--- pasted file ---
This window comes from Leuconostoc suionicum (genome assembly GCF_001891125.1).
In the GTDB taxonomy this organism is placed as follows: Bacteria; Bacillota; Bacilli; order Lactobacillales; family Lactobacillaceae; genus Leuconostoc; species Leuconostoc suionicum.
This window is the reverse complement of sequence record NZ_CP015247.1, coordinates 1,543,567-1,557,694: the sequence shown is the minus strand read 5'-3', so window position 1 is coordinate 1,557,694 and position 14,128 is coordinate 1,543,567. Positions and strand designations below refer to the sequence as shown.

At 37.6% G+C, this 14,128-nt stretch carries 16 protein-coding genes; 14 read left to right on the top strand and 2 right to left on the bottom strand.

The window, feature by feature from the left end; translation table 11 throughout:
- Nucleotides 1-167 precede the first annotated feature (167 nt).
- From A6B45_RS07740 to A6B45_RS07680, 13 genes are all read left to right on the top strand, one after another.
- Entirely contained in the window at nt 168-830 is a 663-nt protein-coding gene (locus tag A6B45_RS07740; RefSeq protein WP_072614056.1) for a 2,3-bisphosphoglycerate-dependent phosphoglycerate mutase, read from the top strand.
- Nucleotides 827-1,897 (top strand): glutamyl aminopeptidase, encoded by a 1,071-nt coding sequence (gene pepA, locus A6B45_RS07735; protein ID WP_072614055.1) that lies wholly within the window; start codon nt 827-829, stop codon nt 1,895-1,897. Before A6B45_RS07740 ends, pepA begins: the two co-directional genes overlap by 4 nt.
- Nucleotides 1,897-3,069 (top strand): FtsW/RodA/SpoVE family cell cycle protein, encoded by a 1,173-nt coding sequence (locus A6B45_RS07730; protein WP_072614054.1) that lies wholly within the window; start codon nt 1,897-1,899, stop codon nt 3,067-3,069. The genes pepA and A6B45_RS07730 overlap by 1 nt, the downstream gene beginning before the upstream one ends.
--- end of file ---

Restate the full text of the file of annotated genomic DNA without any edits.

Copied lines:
This window comes from Leuconostoc suionicum (genome assembly GCF_001891125.1).
In the GTDB taxonomy this organism is placed as follows: Bacteria; Bacillota; Bacilli; order Lactobacillales; family Lactobacillaceae; genus Leuconostoc; species Leuconostoc suionicum.
This window is the reverse complement of sequence record NZ_CP015247.1, coordinates 1,543,567-1,557,694: the sequence shown is the minus strand read 5'-3', so window position 1 is coordinate 1,557,694 and position 14,128 is coordinate 1,543,567. Positions and strand designations below refer to the sequence as shown.

At 37.6% G+C, this 14,128-nt stretch carries 16 protein-coding genes; 14 read left to right on the top strand and 2 right to left on the bottom strand.

The window, feature by feature from the left end; translation table 11 throughout:
- Nucleotides 1-167 precede the first annotated feature (167 nt).
- From A6B45_RS07740 to A6B45_RS07680, 13 genes are all read left to right on the top strand, one after another.
- Entirely contained in the window at nt 168-830 is a 663-nt protein-coding gene (locus tag A6B45_RS07740; RefSeq protein WP_072614056.1) for a 2,3-bisphosphoglycerate-dependent phosphoglycerate mutase, read from the top strand.
- Nucleotides 827-1,897 (top strand): glutamyl aminopeptidase, encoded by a 1,071-nt coding sequence (gene pepA, locus A6B45_RS07735; protein ID WP_072614055.1) that lies wholly within the window; start codon nt 827-829, stop codon nt 1,895-1,897. Before A6B45_RS07740 ends, pepA begins: the two co-directional genes overlap by 4 nt.
- Nucleotides 1,897-3,069 (top strand): FtsW/RodA/SpoVE family cell cycle protein, encoded by a 1,173-nt coding sequence (locus A6B45_RS07730; protein WP_072614054.1) that lies wholly within the window; start codon nt 1,897-1,899, stop codon nt 3,067-3,069. The genes pepA and A6B45_RS07730 overlap by 1 nt, the downstream gene beginning before the upstream one ends.